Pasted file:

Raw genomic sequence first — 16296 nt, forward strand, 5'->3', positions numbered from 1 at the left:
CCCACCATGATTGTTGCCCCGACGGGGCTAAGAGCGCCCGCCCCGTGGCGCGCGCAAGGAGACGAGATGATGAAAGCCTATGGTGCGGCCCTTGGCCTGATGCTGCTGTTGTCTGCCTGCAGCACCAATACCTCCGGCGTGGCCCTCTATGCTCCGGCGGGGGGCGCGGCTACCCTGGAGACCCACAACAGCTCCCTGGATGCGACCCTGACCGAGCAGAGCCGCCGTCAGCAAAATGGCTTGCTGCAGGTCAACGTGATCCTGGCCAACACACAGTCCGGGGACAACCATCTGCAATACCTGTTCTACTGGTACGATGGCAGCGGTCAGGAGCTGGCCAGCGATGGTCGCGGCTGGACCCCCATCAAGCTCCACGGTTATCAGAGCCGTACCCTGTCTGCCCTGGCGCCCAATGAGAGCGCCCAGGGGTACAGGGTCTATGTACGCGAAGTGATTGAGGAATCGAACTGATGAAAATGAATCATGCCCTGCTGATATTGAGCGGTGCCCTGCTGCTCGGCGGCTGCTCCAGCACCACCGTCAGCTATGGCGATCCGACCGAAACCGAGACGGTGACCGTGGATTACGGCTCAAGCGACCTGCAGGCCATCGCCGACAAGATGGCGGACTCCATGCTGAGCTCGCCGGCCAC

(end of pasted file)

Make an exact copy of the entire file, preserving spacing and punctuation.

Raw genomic sequence first — 16296 nt, forward strand, 5'->3', positions numbered from 1 at the left:
CCCACCATGATTGTTGCCCCGACGGGGCTAAGAGCGCCCGCCCCGTGGCGCGCGCAAGGAGACGAGATGATGAAAGCCTATGGTGCGGCCCTTGGCCTGATGCTGCTGTTGTCTGCCTGCAGCACCAATACCTCCGGCGTGGCCCTCTATGCTCCGGCGGGGGGCGCGGCTACCCTGGAGACCCACAACAGCTCCCTGGATGCGACCCTGACCGAGCAGAGCCGCCGTCAGCAAAATGGCTTGCTGCAGGTCAACGTGATCCTGGCCAACACACAGTCCGGGGACAACCATCTGCAATACCTGTTCTACTGGTACGATGGCAGCGGTCAGGAGCTGGCCAGCGATGGTCGCGGCTGGACCCCCATCAAGCTCCACGGTTATCAGAGCCGTACCCTGTCTGCCCTGGCGCCCAATGAGAGCGCCCAGGGGTACAGGGTCTATGTACGCGAAGTGATTGAGGAATCGAACTGATGAAAATGAATCATGCCCTGCTGATATTGAGCGGTGCCCTGCTGCTCGGCGGCTGCTCCAGCACCACCGTCAGCTATGGCGATCCGACCGAAACCGAGACGGTGACCGTGGATTACGGCTCAAGCGACCTGCAGGCCATCGCCGACAAGATGGCGGACTCCATGCTGAGCTCGCCGGCCAC